Lament of an ex-economic developer

I had the chance to talk yesterday with an ex-economic developer. A guy that used to be involved with trying to move New Brunswick’s economy forward. Among the laments (and we all have those after moving on), was his belief that the province had moved squarely back into the welfare and cycle of dependency mindset. He said that under Frank McKenna, the province had started to work towards economic self-sufficiency. Pulling us up by the bootstraps, et. al. He distinctly remember McKenna bragging about the reduction in federal funding.

Now, he said, the opposite has taken hold. We’re back to the old pre-McKenna days. All you hear about is all the efforts made by the Premier to wring more funding out of the Feds. More equalization. Funding for nuclear power. More health care funding. More education funding. New Brunswick-style child care funding.

All the while our dependency on the the federal government and the taxpayers of Ontario and Alberta increases. And, he stated, this dependency in his mind is what will never allow us to break free.

He continued to say that he thought it was ironic that a ‘conservative’ government (supposedly promoting personal self-sufficiency) would be working so hard to increase dependency and so little to increase economic self-sufficiency.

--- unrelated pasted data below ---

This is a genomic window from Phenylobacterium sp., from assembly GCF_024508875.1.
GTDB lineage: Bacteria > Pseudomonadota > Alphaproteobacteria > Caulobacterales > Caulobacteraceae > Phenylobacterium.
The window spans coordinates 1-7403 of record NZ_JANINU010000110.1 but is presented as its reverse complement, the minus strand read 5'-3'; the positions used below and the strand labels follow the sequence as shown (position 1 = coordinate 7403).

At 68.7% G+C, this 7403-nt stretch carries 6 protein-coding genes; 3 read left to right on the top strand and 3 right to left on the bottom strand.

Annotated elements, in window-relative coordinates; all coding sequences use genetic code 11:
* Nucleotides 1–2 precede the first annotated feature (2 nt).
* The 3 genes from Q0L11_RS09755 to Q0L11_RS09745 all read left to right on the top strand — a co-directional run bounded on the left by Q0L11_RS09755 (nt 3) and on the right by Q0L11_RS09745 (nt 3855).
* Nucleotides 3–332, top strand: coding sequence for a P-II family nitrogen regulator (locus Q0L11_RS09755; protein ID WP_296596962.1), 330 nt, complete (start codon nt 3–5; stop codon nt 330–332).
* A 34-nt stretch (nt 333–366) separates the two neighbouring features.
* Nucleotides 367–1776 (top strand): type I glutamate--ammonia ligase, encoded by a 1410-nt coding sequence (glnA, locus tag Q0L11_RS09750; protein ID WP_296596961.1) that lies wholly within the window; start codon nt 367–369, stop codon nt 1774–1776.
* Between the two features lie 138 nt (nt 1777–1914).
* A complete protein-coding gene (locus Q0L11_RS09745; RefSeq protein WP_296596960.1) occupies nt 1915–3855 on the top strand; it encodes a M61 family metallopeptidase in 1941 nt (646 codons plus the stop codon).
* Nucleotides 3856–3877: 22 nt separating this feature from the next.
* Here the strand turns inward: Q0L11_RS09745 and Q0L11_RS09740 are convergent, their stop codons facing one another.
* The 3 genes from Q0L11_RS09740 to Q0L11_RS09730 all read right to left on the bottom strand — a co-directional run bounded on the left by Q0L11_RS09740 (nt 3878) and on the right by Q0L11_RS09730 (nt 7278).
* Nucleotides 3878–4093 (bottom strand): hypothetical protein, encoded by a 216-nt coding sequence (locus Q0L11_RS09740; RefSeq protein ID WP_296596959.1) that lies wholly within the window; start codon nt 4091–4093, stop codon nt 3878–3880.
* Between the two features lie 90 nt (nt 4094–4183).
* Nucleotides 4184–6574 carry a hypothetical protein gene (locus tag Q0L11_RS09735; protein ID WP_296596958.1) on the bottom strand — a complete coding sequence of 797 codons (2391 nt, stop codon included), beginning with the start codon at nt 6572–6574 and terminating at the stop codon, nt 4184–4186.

But I pointed out two things: 1) sometimes its easier to ask Dad for the money than to go out and earn it; and 3) the whole system of Federal funding of poor provinces is set up to discourage initiative and economic self-sufficiency.

He waxed poetic about the good ol’ days. He yearned for them.

Problem with me is that I don’t look back. I look forward. I want the good ol’ days to be still ahead.

But unless we see a radical shift in economic policy in this province, I fear I’ll be dead and gone before anyone sees good ol’ days again around here.

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0 Responses to Lament of an ex-economic developer

  1. Anonymous says:

    Again, get real, go read the book ‘when social policy goes bad’, it’s got an academic study of McKenna’s ‘NB Works’ program. This was a train wreck but with a huge amount of press to make it look like magic. The smoke and mirrors had people ‘being trained’ in cutting brush. The only magical thing McKenna did was put enough hype into it that he got the federal government to pay the entire cost. Lord couldn’t wring that out of a liberal government now if his life depended on it, showing just how petty party politics can really be. Either way, the feds pay enough to keep NB’ers poor. The IMF of Canada.

  2. David Campbell says:

    There’s some truth to that but I don’t see you putting another option sur la table.

    I still think that McKenna’s ambition and salesmaship was a good thing. His efforts to attract external business investment were commendable. His internal efforts.. not so much.